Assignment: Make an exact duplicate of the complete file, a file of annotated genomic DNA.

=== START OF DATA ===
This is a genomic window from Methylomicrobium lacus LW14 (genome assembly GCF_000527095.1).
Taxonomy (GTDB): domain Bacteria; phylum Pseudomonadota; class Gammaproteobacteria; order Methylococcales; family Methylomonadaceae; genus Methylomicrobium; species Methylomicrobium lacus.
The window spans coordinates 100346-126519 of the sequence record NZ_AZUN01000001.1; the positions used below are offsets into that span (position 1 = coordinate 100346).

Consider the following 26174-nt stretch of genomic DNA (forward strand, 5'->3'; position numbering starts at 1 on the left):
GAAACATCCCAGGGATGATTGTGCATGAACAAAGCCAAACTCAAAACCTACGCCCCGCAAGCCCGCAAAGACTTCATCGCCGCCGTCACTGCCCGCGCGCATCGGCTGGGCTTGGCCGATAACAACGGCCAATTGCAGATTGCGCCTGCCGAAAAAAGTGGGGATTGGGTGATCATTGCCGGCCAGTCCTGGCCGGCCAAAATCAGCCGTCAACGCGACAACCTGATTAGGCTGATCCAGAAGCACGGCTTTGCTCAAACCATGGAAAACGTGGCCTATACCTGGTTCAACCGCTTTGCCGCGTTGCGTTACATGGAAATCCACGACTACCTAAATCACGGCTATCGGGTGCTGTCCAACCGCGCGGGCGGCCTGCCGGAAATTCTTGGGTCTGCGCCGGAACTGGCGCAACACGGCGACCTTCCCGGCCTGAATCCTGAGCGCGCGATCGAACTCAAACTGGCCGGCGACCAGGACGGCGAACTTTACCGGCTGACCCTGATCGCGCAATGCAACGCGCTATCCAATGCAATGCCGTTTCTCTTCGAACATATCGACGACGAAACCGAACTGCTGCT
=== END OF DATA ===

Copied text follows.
This is a genomic window from Methylomicrobium lacus LW14 (genome assembly GCF_000527095.1).
Taxonomy (GTDB): domain Bacteria; phylum Pseudomonadota; class Gammaproteobacteria; order Methylococcales; family Methylomonadaceae; genus Methylomicrobium; species Methylomicrobium lacus.
The window spans coordinates 100346-126519 of the sequence record NZ_AZUN01000001.1; the positions used below are offsets into that span (position 1 = coordinate 100346).

Consider the following 26174-nt stretch of genomic DNA (forward strand, 5'->3'; position numbering starts at 1 on the left):
GAAACATCCCAGGGATGATTGTGCATGAACAAAGCCAAACTCAAAACCTACGCCCCGCAAGCCCGCAAAGACTTCATCGCCGCCGTCACTGCCCGCGCGCATCGGCTGGGCTTGGCCGATAACAACGGCCAATTGCAGATTGCGCCTGCCGAAAAAAGTGGGGATTGGGTGATCATTGCCGGCCAGTCCTGGCCGGCCAAAATCAGCCGTCAACGCGACAACCTGATTAGGCTGATCCAGAAGCACGGCTTTGCTCAAACCATGGAAAACGTGGCCTATACCTGGTTCAACCGCTTTGCCGCGTTGCGTTACATGGAAATCCACGACTACCTAAATCACGGCTATCGGGTGCTGTCCAACCGCGCGGGCGGCCTGCCGGAAATTCTTGGGTCTGCGCCGGAACTGGCGCAACACGGCGACCTTCCCGGCCTGAATCCTGAGCGCGCGATCGAACTCAAACTGGCCGGCGACCAGGACGGCGAACTTTACCGGCTGACCCTGATCGCGCAATGCAACGCGCTATCCAATGCAATGCCGTTTCTCTTCGAACATATCGACGACGAAACCGAACTGCTGCT